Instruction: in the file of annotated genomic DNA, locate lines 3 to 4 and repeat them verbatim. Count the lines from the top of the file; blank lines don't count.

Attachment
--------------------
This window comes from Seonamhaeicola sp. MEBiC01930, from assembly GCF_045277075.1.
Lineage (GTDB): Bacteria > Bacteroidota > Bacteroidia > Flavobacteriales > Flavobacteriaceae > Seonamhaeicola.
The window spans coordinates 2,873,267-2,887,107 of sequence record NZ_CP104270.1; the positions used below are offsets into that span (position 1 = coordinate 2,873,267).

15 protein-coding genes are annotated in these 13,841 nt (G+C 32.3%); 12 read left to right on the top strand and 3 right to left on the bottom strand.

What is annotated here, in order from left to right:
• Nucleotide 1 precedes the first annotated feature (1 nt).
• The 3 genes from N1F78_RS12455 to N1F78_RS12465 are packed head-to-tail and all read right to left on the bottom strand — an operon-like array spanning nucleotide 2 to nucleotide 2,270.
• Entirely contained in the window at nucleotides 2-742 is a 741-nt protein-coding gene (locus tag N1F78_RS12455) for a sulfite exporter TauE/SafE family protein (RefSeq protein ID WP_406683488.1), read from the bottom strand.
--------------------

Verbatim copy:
The window spans coordinates 2,873,267-2,887,107 of sequence record NZ_CP104270.1; the positions used below are offsets into that span (position 1 = coordinate 2,873,267).

15 protein-coding genes are annotated in these 13,841 nt (G+C 32.3%); 12 read left to right on the top strand and 3 right to left on the bottom strand.